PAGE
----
There are a few things any New Yorker can expect to see on St. Patrick’s Day, and they all take place at the annual parade. The world’s largest and oldest St. Patrick’s Day parade (even older than the one in Ireland) is marked by a flood of marching green on 5th avenue, including adults in leprechaun costumes and the city’s 69th Infantry leading the pack. The parade is one of the city’s oldest and most participated traditions. But for some, it’s not the only way to celebrate the day.
“After ten years of watching and attending the parade, I decided it was time to find my own traditions,” says Aidan, a New York resident of twelve years. “The parade is on another level, but that’s not always how I want to commemorate the holiday.”
Aidan gives us an inside look at how he likes to spend the day that honors his culture and community in his adopted hometown.
“Corned beef and St. Patrick’s day go hand in hand for me. There are a few bars around town that make a great spread on the holiday, like The Dead Rabbit or Molly’s. One year a friend took me to the Russian Tea Room, where you can get a surprisingly authentic three-course Irish menu.”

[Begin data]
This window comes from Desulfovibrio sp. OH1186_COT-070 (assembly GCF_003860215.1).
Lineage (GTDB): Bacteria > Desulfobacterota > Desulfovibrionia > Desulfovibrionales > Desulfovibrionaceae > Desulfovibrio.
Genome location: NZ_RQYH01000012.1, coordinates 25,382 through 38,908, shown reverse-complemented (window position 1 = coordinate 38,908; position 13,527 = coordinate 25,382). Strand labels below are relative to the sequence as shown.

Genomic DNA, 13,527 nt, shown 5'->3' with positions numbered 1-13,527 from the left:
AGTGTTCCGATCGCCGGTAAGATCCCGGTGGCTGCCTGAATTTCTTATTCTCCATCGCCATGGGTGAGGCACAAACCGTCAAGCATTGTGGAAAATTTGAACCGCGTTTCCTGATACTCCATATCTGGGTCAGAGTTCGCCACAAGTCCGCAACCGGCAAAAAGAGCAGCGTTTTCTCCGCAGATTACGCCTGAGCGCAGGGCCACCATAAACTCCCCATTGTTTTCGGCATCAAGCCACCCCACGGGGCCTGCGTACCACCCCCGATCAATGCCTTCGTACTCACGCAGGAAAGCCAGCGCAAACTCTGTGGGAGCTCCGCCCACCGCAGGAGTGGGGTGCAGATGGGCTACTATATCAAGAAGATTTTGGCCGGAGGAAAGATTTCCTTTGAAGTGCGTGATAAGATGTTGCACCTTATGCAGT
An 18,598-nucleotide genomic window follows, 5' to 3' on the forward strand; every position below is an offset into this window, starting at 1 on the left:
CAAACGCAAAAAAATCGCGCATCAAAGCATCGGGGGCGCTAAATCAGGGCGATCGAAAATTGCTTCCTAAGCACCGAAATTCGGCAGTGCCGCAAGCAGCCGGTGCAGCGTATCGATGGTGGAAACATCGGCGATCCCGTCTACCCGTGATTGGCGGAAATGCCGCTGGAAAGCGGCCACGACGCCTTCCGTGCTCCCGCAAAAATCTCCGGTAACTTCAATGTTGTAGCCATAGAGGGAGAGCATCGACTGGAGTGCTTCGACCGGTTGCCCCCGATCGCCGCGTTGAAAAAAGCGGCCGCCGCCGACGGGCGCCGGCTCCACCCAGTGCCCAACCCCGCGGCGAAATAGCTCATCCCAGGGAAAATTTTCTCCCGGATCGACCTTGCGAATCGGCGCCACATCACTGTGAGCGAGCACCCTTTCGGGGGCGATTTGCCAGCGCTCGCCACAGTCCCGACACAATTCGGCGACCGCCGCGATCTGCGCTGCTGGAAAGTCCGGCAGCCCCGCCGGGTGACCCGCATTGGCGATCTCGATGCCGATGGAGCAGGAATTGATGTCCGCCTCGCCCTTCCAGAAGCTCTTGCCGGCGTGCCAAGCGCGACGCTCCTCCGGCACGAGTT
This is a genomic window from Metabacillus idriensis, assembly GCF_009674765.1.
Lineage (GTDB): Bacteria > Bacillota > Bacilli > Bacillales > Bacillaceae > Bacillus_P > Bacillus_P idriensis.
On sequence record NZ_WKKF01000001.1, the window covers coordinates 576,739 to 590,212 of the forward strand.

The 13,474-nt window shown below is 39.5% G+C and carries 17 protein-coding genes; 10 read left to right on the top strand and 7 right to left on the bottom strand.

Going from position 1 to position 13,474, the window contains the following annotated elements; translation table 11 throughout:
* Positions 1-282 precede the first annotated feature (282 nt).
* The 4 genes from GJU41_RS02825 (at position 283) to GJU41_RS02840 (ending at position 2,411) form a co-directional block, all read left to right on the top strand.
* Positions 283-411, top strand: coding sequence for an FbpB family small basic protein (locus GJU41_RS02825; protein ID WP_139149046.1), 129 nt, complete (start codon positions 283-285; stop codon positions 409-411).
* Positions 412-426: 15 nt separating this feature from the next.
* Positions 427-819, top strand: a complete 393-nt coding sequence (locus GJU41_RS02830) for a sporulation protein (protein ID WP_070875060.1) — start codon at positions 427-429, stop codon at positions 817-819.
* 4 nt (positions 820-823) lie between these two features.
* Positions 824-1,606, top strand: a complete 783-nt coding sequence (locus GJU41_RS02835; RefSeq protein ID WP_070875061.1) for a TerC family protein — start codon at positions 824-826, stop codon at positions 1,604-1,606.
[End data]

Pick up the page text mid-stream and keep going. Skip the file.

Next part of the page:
“I don’t go every year, but the Merchant House Museum is a fascinating visit, particularly around the holiday. The house is a powerful remnant demonstrating what domestic life was like in the 19th century for Irish servants. Especially in comparison with the lives of the wealthy family they served.”
“The Irish Repertory Theater has some fantastic shows on at this time of year. Walking into the theater always feels fitting around the holiday. Last year I saw an incredible rendition of an Eugene O’Neil play - hearing these stories is a great way to get in the spirit.”
“My all-time favorite way to close St. Patrick’s day is with live music. There are several great spots that showcase Irish musicians and musicians that play Irish music on the night. If I had any musical talent, I’d play along with them at Landmark Tavern, The Porterhouse or Gramercy Ale House.”